Preterm newborns do not habituate to pain in the same way that full-term infants, children, and adults do, according to a study conducted by UCL (University College London) experts.
According to the authors of a recent Current Biology article, medical procedures during the first few weeks of life may have an impact on the development of preterm infants if they have not yet developed the mechanism that allows humans to become accustomed to mild pain.
Lead author Dr Lorenzo Fabrizi (UCL Neuroscience, Physiology & Pharmacology) said: "The way that we can get used to things can be seen as the simplest example of behavioural and brain plasticity, and it is a basic part of memory and learning. Pain habituation is important because it enables us to preserve physical, emotional, and cognitive resources by not overreacting to pain that is unavoidable or not life-threatening.
"Our findings suggest that the ability to get used to repeated pain might develop during the third trimester of pregnancy so that babies born prematurely have not yet developed this ability that full-term babies have right from birth."
The study involved 20 infants at University College London Hospitals (UCLH). Half of them were preterm (and tested while still younger than 35 weeks gestational age*), while the other half were either born at full term (seven infants) or preterm but tested at term age (three infants). The two groups were comparable in terms of their actual postnatal age, as the preterm babies had a median age of 14 days, compared to 10 days among the full-term (or term age) group.
The researchers were measuring the infants' responses to a painful but clinically required heel lance (blood test), which was conducted twice (three to 18 minutes apart) for each infant (two lances are sometimes required to collect enough blood; this is not needed for most infants so only those that needed a second lance were included in the study).
Heel lances can elicit substantial pain responses in infants, but it was not previously known whether this decreases on repeated lances. To understand this, the researchers recorded the infants' brain activity with EEG (electroencephalography) electrodes placed on the scalp, and their heart rates using ECG (electrocardiography), while also monitoring their facial expressions and reflexes in withdrawing the leg.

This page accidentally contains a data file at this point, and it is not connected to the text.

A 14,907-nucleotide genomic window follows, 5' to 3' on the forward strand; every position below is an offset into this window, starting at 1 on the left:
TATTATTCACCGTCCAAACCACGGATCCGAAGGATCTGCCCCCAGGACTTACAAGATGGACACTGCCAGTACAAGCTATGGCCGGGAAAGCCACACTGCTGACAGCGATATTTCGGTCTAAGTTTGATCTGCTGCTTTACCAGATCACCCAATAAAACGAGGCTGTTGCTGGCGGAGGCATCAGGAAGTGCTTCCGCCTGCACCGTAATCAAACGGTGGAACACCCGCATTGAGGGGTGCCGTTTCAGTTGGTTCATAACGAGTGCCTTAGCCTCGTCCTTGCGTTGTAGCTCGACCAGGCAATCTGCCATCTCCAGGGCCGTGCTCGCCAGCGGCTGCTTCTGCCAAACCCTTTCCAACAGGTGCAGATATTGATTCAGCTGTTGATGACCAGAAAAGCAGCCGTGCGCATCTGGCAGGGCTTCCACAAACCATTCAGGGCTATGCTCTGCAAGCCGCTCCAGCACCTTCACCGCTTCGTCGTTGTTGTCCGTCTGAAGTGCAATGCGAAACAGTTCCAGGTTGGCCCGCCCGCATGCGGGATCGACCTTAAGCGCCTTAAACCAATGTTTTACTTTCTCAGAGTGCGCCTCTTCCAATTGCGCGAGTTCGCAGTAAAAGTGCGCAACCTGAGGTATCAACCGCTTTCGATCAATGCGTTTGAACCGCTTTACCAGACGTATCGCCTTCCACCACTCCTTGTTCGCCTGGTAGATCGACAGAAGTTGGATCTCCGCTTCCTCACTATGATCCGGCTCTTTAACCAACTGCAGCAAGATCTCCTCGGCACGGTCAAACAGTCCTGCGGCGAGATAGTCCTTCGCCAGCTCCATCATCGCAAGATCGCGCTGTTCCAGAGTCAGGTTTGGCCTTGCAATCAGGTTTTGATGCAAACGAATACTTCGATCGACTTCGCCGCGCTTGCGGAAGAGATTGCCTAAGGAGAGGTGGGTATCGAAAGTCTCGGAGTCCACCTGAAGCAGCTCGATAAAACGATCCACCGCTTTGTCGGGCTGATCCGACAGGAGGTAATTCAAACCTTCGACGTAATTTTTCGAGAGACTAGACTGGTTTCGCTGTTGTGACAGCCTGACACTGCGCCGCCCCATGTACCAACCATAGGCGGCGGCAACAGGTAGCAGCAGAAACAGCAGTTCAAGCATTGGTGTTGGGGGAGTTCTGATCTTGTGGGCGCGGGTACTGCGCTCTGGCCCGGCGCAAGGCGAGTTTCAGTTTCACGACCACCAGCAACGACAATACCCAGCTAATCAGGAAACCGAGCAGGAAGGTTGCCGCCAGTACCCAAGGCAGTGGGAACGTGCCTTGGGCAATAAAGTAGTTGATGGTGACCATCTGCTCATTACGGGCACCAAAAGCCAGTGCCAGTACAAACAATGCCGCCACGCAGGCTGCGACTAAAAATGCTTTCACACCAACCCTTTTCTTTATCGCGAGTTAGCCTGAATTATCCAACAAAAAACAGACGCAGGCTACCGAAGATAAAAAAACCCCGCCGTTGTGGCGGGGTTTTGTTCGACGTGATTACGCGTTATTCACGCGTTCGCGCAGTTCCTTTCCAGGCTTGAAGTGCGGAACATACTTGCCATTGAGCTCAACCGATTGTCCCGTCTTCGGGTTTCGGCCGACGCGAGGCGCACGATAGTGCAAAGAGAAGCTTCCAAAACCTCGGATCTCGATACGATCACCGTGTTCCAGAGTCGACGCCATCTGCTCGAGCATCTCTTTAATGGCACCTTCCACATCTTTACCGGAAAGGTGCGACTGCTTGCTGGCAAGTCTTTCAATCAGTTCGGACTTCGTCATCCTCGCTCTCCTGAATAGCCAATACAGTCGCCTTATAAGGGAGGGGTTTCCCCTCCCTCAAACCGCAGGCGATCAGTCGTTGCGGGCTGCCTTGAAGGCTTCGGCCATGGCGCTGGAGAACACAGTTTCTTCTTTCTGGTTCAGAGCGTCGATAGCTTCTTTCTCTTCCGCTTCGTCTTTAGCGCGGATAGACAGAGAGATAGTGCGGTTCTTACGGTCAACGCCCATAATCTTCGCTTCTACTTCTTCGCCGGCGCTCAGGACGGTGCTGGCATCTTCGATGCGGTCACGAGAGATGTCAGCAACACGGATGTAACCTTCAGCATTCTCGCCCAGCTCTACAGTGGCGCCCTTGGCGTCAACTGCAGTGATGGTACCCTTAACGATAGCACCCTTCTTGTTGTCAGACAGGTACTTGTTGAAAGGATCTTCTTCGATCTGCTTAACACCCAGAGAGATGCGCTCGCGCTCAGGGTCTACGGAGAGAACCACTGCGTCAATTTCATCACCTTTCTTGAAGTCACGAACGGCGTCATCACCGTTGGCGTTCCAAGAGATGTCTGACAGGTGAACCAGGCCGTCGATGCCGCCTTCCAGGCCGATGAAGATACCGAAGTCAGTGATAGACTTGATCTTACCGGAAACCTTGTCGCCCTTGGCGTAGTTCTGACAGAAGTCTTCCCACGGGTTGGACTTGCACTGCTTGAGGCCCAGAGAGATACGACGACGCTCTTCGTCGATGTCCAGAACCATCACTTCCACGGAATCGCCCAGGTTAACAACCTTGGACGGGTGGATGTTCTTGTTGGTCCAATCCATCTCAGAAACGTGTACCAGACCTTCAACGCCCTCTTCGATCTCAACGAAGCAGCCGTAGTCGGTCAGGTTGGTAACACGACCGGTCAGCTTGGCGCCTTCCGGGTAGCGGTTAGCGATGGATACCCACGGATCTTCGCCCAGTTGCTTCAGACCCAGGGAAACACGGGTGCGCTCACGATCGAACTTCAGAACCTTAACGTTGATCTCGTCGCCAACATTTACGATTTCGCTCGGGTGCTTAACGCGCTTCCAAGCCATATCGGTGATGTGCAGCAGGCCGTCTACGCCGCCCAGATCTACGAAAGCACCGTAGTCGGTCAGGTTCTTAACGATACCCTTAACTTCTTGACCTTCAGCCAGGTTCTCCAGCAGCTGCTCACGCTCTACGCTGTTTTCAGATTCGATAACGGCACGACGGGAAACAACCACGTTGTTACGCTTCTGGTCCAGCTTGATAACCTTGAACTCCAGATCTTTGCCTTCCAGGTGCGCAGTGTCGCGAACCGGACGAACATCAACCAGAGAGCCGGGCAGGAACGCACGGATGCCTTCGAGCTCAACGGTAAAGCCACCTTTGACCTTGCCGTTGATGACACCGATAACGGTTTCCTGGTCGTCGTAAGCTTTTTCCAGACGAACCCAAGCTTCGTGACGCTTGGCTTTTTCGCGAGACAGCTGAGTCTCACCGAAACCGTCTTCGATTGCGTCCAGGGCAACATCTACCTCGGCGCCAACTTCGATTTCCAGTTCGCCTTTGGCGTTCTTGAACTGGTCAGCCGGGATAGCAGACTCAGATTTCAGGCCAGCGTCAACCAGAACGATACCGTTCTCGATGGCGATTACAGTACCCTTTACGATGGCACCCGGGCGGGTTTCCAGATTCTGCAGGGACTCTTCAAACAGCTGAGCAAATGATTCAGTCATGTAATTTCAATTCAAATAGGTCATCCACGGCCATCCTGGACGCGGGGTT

The researchers found that the brain activity was not as strong immediately after the second heel lance, compared to the first, suggesting a habituation response, but this was only the case for full-term infants. They found a similar pattern for heart rate and facial expressions, as preterm infants reacted just as strongly to both heel lances, while the full-term infants appeared to habituate to the pain.
The team says this habituation response might be due to the full-term infants anticipating the imminent pain when they receive a second heel lance, so their reaction is less pronounced, or it may instead additionally be due to their brains modulating their reflexive survival responses.
They add that habituation to pain might protect full-term infants, but not those who were pre-term, from potential consequences to their development.
First author Dr Mohammed Rupawala (UCL Neuroscience, Physiology & Pharmacology) said: "While unpleasant and painful clinical procedures are necessary for many young infants, there is the potential to impact their development, such as by altered pain perception, or potentially reduced grey matter or disrupted white matter in the brain."
Co-author Dr Judith Meek, consultant neonatologist at UCLH, said: "This work raises awareness of the extra vulnerability of premature babies to pain. Clinicians need to do their best to protect them from repeated painful experiences. This should be regarded as an essential component of brain-oriented newborn care." (ANI)